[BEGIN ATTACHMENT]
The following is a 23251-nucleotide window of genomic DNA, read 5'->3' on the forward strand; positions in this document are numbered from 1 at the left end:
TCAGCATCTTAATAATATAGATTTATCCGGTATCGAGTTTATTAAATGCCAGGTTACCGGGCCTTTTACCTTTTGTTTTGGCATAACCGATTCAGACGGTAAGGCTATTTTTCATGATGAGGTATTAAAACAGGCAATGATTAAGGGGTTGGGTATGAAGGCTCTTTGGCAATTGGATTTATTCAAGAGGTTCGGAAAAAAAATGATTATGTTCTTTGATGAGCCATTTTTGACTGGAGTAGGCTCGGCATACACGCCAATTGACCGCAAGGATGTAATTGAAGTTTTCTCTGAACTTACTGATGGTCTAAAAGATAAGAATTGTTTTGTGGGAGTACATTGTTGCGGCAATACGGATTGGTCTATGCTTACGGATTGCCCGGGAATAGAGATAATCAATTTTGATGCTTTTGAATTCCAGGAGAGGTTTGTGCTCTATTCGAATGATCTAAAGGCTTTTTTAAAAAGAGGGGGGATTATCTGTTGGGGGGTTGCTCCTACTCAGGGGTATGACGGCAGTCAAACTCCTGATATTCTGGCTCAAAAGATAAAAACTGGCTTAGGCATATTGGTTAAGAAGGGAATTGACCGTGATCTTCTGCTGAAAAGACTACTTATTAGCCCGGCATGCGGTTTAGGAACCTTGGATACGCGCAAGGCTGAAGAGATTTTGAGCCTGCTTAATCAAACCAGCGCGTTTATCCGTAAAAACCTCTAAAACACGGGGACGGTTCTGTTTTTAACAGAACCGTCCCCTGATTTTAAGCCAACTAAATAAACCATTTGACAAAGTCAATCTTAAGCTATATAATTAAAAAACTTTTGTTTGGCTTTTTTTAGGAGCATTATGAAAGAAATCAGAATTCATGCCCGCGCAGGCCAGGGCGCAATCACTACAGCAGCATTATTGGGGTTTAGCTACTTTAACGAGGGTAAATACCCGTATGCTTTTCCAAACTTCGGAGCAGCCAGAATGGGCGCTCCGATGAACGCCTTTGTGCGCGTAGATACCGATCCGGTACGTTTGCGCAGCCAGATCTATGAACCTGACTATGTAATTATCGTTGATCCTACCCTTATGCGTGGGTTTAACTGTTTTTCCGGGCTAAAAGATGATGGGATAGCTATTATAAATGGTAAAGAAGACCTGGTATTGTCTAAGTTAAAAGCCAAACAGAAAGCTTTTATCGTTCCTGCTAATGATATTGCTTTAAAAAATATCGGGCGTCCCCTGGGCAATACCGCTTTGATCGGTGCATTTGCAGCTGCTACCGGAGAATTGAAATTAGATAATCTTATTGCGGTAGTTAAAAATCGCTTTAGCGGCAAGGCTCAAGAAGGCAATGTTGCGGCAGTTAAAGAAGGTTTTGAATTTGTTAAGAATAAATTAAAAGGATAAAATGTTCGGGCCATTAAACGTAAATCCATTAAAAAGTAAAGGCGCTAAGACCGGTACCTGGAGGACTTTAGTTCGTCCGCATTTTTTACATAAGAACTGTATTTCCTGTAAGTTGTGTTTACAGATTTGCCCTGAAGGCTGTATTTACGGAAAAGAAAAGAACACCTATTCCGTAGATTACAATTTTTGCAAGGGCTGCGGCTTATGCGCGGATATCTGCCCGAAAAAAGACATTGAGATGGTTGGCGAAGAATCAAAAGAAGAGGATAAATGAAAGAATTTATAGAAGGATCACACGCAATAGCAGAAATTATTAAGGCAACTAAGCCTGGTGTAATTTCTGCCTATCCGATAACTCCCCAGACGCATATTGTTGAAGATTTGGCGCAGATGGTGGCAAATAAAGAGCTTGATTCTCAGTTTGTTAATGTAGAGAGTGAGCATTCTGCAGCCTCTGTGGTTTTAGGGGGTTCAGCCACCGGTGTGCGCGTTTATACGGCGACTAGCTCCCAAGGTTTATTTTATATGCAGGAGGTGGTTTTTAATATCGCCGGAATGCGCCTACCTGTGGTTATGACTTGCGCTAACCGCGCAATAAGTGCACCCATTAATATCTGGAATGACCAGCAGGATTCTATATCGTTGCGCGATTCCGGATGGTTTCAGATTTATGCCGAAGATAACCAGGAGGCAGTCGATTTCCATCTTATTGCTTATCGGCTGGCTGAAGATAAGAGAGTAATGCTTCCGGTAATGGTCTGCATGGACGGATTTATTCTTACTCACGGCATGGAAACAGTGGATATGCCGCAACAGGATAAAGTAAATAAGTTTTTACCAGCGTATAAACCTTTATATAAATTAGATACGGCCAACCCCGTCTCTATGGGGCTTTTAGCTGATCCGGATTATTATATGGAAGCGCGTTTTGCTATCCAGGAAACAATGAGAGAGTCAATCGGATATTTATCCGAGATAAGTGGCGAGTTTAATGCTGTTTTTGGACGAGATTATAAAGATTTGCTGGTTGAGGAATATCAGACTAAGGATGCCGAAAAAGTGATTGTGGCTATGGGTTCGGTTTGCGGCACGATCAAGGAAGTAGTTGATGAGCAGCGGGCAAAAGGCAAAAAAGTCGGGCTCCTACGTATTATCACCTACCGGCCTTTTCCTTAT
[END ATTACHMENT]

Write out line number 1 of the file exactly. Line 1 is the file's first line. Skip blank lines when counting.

The following is a 23251-nucleotide window of genomic DNA, read 5'->3' on the forward strand; positions in this document are numbered from 1 at the left end: